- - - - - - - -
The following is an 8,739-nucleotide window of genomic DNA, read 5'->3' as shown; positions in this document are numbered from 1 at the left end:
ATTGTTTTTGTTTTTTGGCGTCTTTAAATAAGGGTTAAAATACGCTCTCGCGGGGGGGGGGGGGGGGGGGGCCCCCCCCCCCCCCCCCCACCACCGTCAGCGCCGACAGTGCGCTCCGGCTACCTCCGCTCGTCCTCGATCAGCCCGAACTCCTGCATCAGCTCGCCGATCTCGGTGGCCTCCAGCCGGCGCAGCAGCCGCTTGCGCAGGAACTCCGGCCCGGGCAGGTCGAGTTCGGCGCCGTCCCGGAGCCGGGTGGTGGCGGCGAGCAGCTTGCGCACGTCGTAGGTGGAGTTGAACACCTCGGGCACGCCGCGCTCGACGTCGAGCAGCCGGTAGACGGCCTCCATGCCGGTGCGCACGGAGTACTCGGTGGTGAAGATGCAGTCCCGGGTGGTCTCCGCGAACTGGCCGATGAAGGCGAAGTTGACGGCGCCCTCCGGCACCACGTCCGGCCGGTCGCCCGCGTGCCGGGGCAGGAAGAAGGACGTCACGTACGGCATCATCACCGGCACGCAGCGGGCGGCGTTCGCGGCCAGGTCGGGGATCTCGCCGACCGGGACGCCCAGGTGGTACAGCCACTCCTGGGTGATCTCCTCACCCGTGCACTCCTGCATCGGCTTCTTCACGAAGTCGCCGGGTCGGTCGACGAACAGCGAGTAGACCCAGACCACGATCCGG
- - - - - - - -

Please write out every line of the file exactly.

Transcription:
The following is an 8,739-nucleotide window of genomic DNA, read 5'->3' as shown; positions in this document are numbered from 1 at the left end:
ATTGTTTTTGTTTTTTGGCGTCTTTAAATAAGGGTTAAAATACGCTCTCGCGGGGGGGGGGGGGGGGGGGGCCCCCCCCCCCCCCCCCCACCACCGTCAGCGCCGACAGTGCGCTCCGGCTACCTCCGCTCGTCCTCGATCAGCCCGAACTCCTGCATCAGCTCGCCGATCTCGGTGGCCTCCAGCCGGCGCAGCAGCCGCTTGCGCAGGAACTCCGGCCCGGGCAGGTCGAGTTCGGCGCCGTCCCGGAGCCGGGTGGTGGCGGCGAGCAGCTTGCGCACGTCGTAGGTGGAGTTGAACACCTCGGGCACGCCGCGCTCGACGTCGAGCAGCCGGTAGACGGCCTCCATGCCGGTGCGCACGGAGTACTCGGTGGTGAAGATGCAGTCCCGGGTGGTCTCCGCGAACTGGCCGATGAAGGCGAAGTTGACGGCGCCCTCCGGCACCACGTCCGGCCGGTCGCCCGCGTGCCGGGGCAGGAAGAAGGACGTCACGTACGGCATCATCACCGGCACGCAGCGGGCGGCGTTCGCGGCCAGGTCGGGGATCTCGCCGACCGGGACGCCCAGGTGGTACAGCCACTCCTGGGTGATCTCCTCACCCGTGCACTCCTGCATCGGCTTCTTCACGAAGTCGCCGGGTCGGTCGACGAACAGCGAGTAGACCCAGACCACGATCCGG